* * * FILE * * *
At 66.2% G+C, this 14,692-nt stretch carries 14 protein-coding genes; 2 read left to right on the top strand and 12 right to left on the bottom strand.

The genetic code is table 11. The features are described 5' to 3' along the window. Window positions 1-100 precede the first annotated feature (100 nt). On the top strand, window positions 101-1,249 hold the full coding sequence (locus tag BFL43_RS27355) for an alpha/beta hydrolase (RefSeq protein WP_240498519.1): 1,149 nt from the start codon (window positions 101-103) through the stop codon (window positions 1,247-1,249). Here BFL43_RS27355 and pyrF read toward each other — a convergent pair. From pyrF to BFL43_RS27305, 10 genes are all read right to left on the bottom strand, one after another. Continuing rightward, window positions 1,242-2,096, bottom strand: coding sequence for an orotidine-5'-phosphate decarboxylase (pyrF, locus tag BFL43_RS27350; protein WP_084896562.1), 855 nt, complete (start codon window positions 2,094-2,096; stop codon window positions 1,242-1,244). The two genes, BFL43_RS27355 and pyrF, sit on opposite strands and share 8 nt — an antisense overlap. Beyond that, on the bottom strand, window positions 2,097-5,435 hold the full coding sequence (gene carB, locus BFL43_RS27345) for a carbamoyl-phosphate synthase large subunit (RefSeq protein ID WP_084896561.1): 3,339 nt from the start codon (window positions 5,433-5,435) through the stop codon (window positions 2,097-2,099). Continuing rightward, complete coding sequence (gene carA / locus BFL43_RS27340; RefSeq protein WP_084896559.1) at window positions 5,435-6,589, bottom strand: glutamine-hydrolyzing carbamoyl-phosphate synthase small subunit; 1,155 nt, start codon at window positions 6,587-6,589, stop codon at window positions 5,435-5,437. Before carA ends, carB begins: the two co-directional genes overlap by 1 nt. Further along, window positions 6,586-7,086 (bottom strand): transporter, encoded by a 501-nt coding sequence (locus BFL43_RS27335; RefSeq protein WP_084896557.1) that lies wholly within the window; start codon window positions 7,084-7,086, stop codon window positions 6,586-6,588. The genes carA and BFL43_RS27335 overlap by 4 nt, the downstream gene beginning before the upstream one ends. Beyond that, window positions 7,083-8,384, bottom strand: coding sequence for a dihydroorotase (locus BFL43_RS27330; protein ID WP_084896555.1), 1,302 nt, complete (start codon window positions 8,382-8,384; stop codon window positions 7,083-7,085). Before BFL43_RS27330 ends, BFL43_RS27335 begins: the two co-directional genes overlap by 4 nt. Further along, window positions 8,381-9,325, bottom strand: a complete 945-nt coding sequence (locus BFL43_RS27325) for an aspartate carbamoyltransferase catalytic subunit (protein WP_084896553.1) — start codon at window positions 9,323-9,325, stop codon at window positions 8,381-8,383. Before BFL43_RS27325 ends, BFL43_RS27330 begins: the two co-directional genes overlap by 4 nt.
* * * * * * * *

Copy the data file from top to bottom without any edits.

At 66.2% G+C, this 14,692-nt stretch carries 14 protein-coding genes; 2 read left to right on the top strand and 12 right to left on the bottom strand.

The genetic code is table 11. The features are described 5' to 3' along the window. Window positions 1-100 precede the first annotated feature (100 nt). On the top strand, window positions 101-1,249 hold the full coding sequence (locus tag BFL43_RS27355) for an alpha/beta hydrolase (RefSeq protein WP_240498519.1): 1,149 nt from the start codon (window positions 101-103) through the stop codon (window positions 1,247-1,249). Here BFL43_RS27355 and pyrF read toward each other — a convergent pair. From pyrF to BFL43_RS27305, 10 genes are all read right to left on the bottom strand, one after another. Continuing rightward, window positions 1,242-2,096, bottom strand: coding sequence for an orotidine-5'-phosphate decarboxylase (pyrF, locus tag BFL43_RS27350; protein WP_084896562.1), 855 nt, complete (start codon window positions 2,094-2,096; stop codon window positions 1,242-1,244). The two genes, BFL43_RS27355 and pyrF, sit on opposite strands and share 8 nt — an antisense overlap. Beyond that, on the bottom strand, window positions 2,097-5,435 hold the full coding sequence (gene carB, locus BFL43_RS27345) for a carbamoyl-phosphate synthase large subunit (RefSeq protein ID WP_084896561.1): 3,339 nt from the start codon (window positions 5,433-5,435) through the stop codon (window positions 2,097-2,099). Continuing rightward, complete coding sequence (gene carA / locus BFL43_RS27340; RefSeq protein WP_084896559.1) at window positions 5,435-6,589, bottom strand: glutamine-hydrolyzing carbamoyl-phosphate synthase small subunit; 1,155 nt, start codon at window positions 6,587-6,589, stop codon at window positions 5,435-5,437. Before carA ends, carB begins: the two co-directional genes overlap by 1 nt. Further along, window positions 6,586-7,086 (bottom strand): transporter, encoded by a 501-nt coding sequence (locus BFL43_RS27335; RefSeq protein WP_084896557.1) that lies wholly within the window; start codon window positions 7,084-7,086, stop codon window positions 6,586-6,588. The genes carA and BFL43_RS27335 overlap by 4 nt, the downstream gene beginning before the upstream one ends. Beyond that, window positions 7,083-8,384, bottom strand: coding sequence for a dihydroorotase (locus BFL43_RS27330; protein ID WP_084896555.1), 1,302 nt, complete (start codon window positions 8,382-8,384; stop codon window positions 7,083-7,085). Before BFL43_RS27330 ends, BFL43_RS27335 begins: the two co-directional genes overlap by 4 nt. Further along, window positions 8,381-9,325, bottom strand: a complete 945-nt coding sequence (locus BFL43_RS27325) for an aspartate carbamoyltransferase catalytic subunit (protein WP_084896553.1) — start codon at window positions 9,323-9,325, stop codon at window positions 8,381-8,383. Before BFL43_RS27325 ends, BFL43_RS27330 begins: the two co-directional genes overlap by 4 nt.